Drawmer MIDMAN Processor
MIDI routing, filtering and syncing are all handled by this new British 'black box'. Simon Trask checks it out.
With the inroads that MIDI is making into studio environments these days, the entry of a company well known for its audio signal processors into the MIDI signal processing market is not surprising. Drawmer's 19" rack-mounting M401 MIDI Management System involves itself in MIDI signal routing, but also offers extensive synchronising and triggering facilities for MIDI and non-MIDI instruments, and the ability to record rhythm patterns which can subsequently be 'superimposed' on sound material. All of the MIDMAN's parameters and pattern data can be stored in 32 programs and later recalled by front panel selection, footswitch or MIDI patch changes.
MIDI routing via the MIDMAN is facilitated by a single MIDI In, four MIDI Outs and two MIDI Thrus. The unit's rear panel also sports sockets for two momentary footswitch inputs, trigger and audio outputs, an audio/trigger input, clock in and out, and start/stop out.
Each MIDI Out can be assigned its own MIDI receive and output channels, split-point value and play mode. Play mode has multiple options which basically revolve around whether notes held down are to be played normally or only when triggered by another source, and whether notes will be triggered over the whole keyboard or only the split section. Play mode (which is Out specific, remember) also allows you to convert a specific incoming patch number to any other patch number (both in the range 1 - 128).
Five categories of MIDI data can be disabled: aftertouch and mod wheel (together), pitch-bend, patch changes, controller codes and system exclusive data. These aren't Out-specific, so you couldn't disable sustain for one instrument but not another, for instance. A pity, that.
Another useful feature which sadly isn't Out-specific is MIDI volume level. When you consider that Yamaha's MEP4 (reviewed elsewhere in this issue) allows you to accomplish all sorts of data manipulations for each of four channels, and C-Lab's 16-track sequencer (also reviewed in this issue) allows you to manipulate velocity levels in real time for all 16 tracks separately, the MIDMAN appears rather less flexible.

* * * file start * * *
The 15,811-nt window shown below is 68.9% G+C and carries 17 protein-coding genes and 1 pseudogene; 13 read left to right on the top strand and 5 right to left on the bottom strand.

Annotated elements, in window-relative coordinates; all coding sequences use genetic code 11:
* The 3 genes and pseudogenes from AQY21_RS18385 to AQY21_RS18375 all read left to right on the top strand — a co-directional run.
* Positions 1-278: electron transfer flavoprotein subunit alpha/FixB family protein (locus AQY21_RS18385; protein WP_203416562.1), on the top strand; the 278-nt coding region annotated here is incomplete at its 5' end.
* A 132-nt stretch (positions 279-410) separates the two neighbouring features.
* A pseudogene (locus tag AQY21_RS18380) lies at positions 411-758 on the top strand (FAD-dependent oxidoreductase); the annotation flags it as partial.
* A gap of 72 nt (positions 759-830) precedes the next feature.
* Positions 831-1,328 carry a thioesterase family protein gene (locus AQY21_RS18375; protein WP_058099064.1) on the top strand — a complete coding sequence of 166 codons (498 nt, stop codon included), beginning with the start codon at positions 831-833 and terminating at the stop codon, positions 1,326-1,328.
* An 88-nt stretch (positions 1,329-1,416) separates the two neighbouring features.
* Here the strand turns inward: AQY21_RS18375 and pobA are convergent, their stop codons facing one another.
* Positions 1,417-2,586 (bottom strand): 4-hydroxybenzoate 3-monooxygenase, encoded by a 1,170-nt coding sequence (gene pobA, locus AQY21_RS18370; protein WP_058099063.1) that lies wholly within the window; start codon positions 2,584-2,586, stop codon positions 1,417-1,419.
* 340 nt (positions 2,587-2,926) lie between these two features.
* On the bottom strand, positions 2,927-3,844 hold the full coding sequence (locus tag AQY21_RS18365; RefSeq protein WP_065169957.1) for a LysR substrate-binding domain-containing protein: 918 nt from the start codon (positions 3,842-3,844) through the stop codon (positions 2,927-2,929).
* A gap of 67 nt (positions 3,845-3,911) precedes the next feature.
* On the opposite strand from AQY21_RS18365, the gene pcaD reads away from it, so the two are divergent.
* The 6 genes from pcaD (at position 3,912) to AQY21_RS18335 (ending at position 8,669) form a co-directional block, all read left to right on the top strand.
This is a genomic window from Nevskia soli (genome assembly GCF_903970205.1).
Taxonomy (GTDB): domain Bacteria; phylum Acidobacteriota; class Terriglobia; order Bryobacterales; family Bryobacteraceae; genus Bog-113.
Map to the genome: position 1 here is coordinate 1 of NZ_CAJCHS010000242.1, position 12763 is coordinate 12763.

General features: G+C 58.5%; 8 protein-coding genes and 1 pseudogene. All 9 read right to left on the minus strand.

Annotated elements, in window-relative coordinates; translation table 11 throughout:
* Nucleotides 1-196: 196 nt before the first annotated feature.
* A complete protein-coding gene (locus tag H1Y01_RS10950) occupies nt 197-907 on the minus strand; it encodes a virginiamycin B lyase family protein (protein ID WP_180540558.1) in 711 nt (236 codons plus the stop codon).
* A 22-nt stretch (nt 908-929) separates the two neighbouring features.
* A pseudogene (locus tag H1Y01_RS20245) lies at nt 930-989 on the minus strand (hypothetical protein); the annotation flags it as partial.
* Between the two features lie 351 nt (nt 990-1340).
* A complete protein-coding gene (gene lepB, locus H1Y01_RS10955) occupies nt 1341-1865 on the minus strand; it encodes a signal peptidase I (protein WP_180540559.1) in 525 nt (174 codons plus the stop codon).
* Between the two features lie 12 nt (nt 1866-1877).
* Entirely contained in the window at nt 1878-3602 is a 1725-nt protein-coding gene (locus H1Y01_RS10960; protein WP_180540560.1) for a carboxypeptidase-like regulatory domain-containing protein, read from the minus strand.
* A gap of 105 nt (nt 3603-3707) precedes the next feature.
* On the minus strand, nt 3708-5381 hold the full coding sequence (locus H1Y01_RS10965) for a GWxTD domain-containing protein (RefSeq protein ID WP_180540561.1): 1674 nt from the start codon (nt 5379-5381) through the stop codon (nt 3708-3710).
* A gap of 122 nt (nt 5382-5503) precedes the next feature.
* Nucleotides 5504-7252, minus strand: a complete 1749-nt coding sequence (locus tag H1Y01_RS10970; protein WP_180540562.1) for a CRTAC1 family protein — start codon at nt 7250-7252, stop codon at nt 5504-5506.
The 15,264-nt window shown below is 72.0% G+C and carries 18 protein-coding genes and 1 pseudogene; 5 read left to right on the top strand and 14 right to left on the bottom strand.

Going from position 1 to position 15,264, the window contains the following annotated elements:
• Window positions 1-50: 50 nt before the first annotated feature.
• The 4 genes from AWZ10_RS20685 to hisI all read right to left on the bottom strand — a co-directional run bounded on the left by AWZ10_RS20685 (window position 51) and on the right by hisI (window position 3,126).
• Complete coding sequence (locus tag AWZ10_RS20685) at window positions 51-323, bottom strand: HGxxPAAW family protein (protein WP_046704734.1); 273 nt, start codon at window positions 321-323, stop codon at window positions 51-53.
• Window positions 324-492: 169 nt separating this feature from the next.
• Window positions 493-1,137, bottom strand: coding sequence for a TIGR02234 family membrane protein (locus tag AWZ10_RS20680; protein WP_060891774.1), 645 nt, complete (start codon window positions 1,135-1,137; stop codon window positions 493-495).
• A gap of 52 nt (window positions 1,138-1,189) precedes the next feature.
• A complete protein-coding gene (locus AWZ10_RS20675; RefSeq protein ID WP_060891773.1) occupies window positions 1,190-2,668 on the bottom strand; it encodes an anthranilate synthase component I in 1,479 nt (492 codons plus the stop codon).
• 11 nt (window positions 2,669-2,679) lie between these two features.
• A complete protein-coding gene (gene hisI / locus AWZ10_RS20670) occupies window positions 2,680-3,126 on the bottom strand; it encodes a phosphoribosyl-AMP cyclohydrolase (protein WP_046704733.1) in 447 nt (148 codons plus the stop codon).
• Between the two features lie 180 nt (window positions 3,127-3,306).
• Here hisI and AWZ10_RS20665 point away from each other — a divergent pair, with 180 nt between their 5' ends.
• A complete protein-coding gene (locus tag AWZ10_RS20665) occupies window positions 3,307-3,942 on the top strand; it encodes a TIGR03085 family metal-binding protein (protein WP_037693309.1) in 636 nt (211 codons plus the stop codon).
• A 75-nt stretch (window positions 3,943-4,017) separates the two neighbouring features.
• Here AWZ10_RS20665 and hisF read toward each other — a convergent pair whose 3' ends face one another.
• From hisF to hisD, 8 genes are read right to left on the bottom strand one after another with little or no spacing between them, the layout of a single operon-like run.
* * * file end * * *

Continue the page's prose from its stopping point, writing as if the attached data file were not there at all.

Turning to MIDI synchronisation, it's possible to send MIDI clocks along with performance data to any individual Out or to Outs 1 and 2. In this way you could run a sequencer or drum machine off a particular Out, synchronised to the MIDMAN's internal clock or to any other clock that is controlling the system.
There's also a programmable MIDI clock output, which can be sent to any individual Out or to Outs 3 and 4. The 24 ppqn MIDI clock rate can be divided by 1, 2, 3, 4, 6, 8, 12 or 24, allowing you to run MIDI sequencers and drum machines at a variety of rates. It's a feature which could lead to all sorts of interesting possibilities.
The MIDMAN can choose from three clock sources: internal, external and external MIDI. Non-MIDI clock can be set to cover all the standard rates and more. Relevant start and stop information for sequencers and drum machines will be sent by the MIDMAN for each type of output. It's also possible to use one of the footswitches or the trigger input to trigger sequences. Either a +5V pulse or an audio signal may be applied to the Trigger In jack - allowing sequencers and drum machines (or the MIDMAN's own patterns) to be triggered from a wide variety of sources. MIDI timing pulses in sync with either an audio source or a division of the clock can be sent, together with an appropriate pulse at the trigger out and audio out jacks (the last-mentioned can be used to trigger equipment such as Drawmer's DS201 Dual Gate). Drawmer have given the MIDMAN a sophisticated set of trigger output possibilities (including the ability to delay the trigger placement in units of 1/24th of a beat) which will no doubt become a much-used feature in studios.
The MIDMAN includes the ability to record 32 rhythm patterns of up to 99 beats each, in eight sets of four (one assigned to each Out). With 32 program memories, that adds up to a lot of patterns. The idea is that you record the rhythms you want (effectively up to four superimposed rhythms) complete with velocity, and subsequently 'superimpose' any notes you want on these rhythms.
Understandably, given the manufacturer's studio equipment background, the MIDMAN is most at home in a studio environment, where its extensive triggering, syncing and rhythm programming options should ensure frequent use. On the other hand, its MIDI processing options are less flexible than those of Yamaha's MEP4, which is perhaps better suited to use in a purely MIDI keyboard-based setup.
Price £395 plus VAT
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Review by Simon Trask
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